The rest of the program consisted of songs such as the “Feng Yang Song” and “Dr. Ironbeard,” and then interspersed with everything from cowboy songs like “Down in the Valley” and “Red River Valley” to rousing renditions of “California Here I Come” and “Blow the Man Down.” Mr. Johnson, beaming behind his bowtie would become animated and his voice would boom over the hall as he exhorted us to let it all come out. Benson, Mark, Thaddeus and I would sway with the music and the infield for Mr. Harrison’s softball team couldn’t have been more in sync than a perfectly executed 6-4-3 double play.

The last song was always the clincher. Mr. Johnson would invite us to stand to finish the session with “He’s Got the Whole World in His Hands.” At ten minutes to three, he would pause, then stand from his piano bench, and then like a great maestro and conductor, face the audience, and silently lift his palms upward as a sign for us to rise. He was met with applause and cheering as his fingers touched the piano again. Maybe it was because this gospel number was a standard that was sung at the Third Baptist Church on Sundays, but everyone knew the words. We didn’t need the mimeograph sheets for this one. Our hands were free to clap.

For the next ten minutes before the final school bell, the auditorium “rocked.” Mr. Johnson would always start with the refrain “He’s got the whole world in his hands” and then thereafter, each teacher would add his or her own verse. We would follow in firm affirmation with our voices, “amens” sprinkled in with some “yessirs” and “that’s right.” “He’s got the itty-bitty baby” might come from our Miss Low, the quiet 4th grade teacher. “He’s got all the hungry people” might come from Mrs. Robinson, the 6th grade teacher who always spoke with such passion about world affairs when she presented the Weekly Reader to us. Even Mrs. Carrie, the young hard-nosed bespectacled disciplinarian who would snatch you up by the ear with a twist if you were off task in her class, was fully engaged in this one. Unlike the precise and measured tones she used when she taught in class, her singing voice was unrestrained, flowing and filled with emotion. When she’d bust out with “He’s got you and me brother,” that would bring the house down. We boys laughed and put our arms over each others’ shoulders to reaffirm our brotherhood. The girls were something else again. You could see the dampness in their eyes. You could feel the stirring in their souls. You could not help but be caught up in their emotion. For elementary school kids with no formal training in music, there was an unbelievable harmony that comes not from study or practice, but from believing. As the clock almost reached three, Mr. Johnson would slow the pace, quiet the timbre, and move us into just humming the melody. The effect was as if to let us calm down and reflect on the words we had just sung. Then, we would repeat the refrain a capella. It was like a prayer.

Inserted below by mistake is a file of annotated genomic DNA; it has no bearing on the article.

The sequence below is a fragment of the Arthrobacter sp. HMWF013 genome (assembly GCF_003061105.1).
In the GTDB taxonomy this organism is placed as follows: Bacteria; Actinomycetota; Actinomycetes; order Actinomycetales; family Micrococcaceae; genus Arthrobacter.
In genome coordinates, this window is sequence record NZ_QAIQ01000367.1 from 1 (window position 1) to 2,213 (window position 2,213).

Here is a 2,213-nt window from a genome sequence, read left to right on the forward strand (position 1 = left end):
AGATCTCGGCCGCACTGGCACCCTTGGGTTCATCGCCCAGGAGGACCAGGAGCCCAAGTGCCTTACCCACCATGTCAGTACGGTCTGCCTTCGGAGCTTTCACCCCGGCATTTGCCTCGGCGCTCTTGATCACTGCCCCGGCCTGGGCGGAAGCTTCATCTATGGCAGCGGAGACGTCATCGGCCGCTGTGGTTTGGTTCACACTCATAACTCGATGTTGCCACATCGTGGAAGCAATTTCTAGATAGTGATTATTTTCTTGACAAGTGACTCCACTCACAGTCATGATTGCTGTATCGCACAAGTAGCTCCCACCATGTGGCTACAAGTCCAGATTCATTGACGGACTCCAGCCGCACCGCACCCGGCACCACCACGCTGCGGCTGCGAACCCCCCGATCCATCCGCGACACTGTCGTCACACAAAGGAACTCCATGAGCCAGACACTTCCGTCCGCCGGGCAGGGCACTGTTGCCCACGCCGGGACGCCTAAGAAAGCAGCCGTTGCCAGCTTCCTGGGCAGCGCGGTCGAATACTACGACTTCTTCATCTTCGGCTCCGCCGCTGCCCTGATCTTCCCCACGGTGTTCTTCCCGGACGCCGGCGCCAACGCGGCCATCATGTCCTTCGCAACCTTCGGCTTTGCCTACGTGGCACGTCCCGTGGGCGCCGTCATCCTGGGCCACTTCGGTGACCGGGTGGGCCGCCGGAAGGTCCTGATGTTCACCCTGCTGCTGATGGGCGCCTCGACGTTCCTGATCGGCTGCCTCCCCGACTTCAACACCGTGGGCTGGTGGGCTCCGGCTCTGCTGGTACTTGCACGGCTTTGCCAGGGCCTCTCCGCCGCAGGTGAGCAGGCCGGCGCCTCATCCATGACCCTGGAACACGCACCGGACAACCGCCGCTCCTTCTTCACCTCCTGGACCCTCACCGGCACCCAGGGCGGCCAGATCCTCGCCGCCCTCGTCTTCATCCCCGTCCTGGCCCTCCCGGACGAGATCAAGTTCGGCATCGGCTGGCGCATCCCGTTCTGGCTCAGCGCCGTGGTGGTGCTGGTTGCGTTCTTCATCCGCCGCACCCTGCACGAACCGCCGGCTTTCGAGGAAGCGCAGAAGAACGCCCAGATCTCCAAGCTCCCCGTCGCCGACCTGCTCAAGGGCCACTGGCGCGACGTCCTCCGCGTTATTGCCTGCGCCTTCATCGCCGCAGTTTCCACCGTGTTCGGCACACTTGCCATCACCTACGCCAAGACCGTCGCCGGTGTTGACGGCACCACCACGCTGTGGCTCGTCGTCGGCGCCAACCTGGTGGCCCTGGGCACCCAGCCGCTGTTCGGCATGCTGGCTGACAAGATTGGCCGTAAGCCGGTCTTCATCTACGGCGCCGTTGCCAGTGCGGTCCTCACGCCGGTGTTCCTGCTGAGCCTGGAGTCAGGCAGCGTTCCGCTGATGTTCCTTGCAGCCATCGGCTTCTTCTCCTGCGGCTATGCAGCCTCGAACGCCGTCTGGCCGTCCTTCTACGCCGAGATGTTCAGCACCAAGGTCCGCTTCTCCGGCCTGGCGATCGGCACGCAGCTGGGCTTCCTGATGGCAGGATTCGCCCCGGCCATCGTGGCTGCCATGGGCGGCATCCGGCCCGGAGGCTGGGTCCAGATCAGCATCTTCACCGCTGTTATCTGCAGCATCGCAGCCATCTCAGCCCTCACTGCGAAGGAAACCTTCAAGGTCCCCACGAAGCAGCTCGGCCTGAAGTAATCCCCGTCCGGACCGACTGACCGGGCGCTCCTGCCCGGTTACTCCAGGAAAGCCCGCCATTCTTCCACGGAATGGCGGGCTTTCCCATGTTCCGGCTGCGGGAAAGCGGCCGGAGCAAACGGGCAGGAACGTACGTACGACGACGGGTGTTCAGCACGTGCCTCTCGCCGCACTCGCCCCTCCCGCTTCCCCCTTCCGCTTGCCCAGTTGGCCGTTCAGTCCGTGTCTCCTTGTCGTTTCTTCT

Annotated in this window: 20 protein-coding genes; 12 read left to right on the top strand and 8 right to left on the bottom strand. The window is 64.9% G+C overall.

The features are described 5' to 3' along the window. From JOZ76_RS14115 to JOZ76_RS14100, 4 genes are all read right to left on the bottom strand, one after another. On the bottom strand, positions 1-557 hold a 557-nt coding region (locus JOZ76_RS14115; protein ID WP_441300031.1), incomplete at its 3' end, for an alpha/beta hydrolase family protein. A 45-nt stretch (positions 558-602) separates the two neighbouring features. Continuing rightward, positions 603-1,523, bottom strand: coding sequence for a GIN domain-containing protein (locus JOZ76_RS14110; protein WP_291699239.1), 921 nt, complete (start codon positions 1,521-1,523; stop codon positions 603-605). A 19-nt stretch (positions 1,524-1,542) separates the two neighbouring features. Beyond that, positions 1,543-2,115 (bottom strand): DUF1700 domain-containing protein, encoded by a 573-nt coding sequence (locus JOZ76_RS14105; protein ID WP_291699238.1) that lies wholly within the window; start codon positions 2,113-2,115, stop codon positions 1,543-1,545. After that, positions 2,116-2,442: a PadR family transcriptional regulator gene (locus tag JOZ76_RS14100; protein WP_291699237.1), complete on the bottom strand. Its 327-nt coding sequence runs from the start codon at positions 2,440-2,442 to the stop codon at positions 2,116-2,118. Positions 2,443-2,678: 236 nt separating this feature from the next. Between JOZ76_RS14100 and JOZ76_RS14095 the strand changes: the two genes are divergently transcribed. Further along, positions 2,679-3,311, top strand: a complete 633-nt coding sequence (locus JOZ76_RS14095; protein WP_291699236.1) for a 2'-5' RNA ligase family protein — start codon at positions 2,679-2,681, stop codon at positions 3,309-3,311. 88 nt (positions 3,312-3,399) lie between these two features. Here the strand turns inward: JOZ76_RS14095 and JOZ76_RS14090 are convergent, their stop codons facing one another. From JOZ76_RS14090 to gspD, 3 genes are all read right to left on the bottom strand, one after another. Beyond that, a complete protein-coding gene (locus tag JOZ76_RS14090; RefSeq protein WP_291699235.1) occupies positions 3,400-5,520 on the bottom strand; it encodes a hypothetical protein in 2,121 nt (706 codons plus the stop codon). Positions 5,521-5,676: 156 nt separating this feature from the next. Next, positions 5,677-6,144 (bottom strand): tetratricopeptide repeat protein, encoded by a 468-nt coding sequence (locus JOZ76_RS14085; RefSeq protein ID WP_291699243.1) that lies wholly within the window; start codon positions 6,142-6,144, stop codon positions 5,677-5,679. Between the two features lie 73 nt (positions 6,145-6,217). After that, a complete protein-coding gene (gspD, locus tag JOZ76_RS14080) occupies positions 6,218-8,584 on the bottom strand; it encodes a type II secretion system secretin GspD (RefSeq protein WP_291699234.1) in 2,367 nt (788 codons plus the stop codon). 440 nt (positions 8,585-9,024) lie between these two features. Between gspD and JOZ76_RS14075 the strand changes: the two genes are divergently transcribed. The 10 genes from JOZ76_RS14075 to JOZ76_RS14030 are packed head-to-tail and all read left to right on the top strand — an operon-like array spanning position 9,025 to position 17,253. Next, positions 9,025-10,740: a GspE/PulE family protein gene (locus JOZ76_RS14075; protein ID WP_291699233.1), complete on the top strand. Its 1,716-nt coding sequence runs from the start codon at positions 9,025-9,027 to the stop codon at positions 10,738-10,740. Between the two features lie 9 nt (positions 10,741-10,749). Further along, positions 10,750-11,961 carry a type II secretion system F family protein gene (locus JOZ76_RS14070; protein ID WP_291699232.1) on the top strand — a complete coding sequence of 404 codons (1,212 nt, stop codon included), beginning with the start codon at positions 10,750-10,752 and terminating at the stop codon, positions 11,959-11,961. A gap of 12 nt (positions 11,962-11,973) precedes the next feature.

For one hour, on every Friday during the school years of 1958 to 1960, I became a part of a larger world than my boundaries of Divisadero Boulevard, Geary Street, and Masonic and Fulton Avenues. It was during those Friday afternoons that I knew that I belonged to this world as much as it belonged to me. Perhaps it was a simpler time when teachers were still addressed as Mr. and Mrs., and baseball players played for the love of the game. It was a time when we represented more than ourselves, and, as good citizens were respectful and courteous.